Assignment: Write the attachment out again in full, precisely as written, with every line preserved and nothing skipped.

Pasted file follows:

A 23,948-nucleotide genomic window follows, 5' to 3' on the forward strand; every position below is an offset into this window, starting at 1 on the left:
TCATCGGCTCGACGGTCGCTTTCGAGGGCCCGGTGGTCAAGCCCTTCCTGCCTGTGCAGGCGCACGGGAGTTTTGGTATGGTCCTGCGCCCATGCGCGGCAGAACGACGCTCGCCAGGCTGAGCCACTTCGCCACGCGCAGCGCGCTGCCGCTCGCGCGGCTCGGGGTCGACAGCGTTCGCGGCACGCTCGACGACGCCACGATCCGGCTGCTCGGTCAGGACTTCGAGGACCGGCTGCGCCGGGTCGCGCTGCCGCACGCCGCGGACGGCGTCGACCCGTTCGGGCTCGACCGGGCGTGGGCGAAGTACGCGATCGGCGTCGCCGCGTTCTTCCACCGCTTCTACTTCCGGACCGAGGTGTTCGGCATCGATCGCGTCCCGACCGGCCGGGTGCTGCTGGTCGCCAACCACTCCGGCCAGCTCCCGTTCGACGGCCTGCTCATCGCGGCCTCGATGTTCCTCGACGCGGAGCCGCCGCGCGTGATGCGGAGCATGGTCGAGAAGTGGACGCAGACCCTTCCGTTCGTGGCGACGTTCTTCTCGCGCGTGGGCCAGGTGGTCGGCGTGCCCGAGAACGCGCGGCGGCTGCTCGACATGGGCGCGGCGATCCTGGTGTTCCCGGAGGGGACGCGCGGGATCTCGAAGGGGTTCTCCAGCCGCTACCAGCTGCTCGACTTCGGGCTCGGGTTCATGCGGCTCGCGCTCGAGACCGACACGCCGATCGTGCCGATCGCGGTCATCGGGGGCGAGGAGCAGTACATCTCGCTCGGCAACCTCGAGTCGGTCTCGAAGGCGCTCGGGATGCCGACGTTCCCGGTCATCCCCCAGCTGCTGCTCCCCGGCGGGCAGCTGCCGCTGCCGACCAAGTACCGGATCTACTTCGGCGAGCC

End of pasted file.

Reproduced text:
A 23,948-nucleotide genomic window follows, 5' to 3' on the forward strand; every position below is an offset into this window, starting at 1 on the left:
TCATCGGCTCGACGGTCGCTTTCGAGGGCCCGGTGGTCAAGCCCTTCCTGCCTGTGCAGGCGCACGGGAGTTTTGGTATGGTCCTGCGCCCATGCGCGGCAGAACGACGCTCGCCAGGCTGAGCCACTTCGCCACGCGCAGCGCGCTGCCGCTCGCGCGGCTCGGGGTCGACAGCGTTCGCGGCACGCTCGACGACGCCACGATCCGGCTGCTCGGTCAGGACTTCGAGGACCGGCTGCGCCGGGTCGCGCTGCCGCACGCCGCGGACGGCGTCGACCCGTTCGGGCTCGACCGGGCGTGGGCGAAGTACGCGATCGGCGTCGCCGCGTTCTTCCACCGCTTCTACTTCCGGACCGAGGTGTTCGGCATCGATCGCGTCCCGACCGGCCGGGTGCTGCTGGTCGCCAACCACTCCGGCCAGCTCCCGTTCGACGGCCTGCTCATCGCGGCCTCGATGTTCCTCGACGCGGAGCCGCCGCGCGTGATGCGGAGCATGGTCGAGAAGTGGACGCAGACCCTTCCGTTCGTGGCGACGTTCTTCTCGCGCGTGGGCCAGGTGGTCGGCGTGCCCGAGAACGCGCGGCGGCTGCTCGACATGGGCGCGGCGATCCTGGTGTTCCCGGAGGGGACGCGCGGGATCTCGAAGGGGTTCTCCAGCCGCTACCAGCTGCTCGACTTCGGGCTCGGGTTCATGCGGCTCGCGCTCGAGACCGACACGCCGATCGTGCCGATCGCGGTCATCGGGGGCGAGGAGCAGTACATCTCGCTCGGCAACCTCGAGTCGGTCTCGAAGGCGCTCGGGATGCCGACGTTCCCGGTCATCCCCCAGCTGCTGCTCCCCGGCGGGCAGCTGCCGCTGCCGACCAAGTACCGGATCTACTTCGGCGAGCC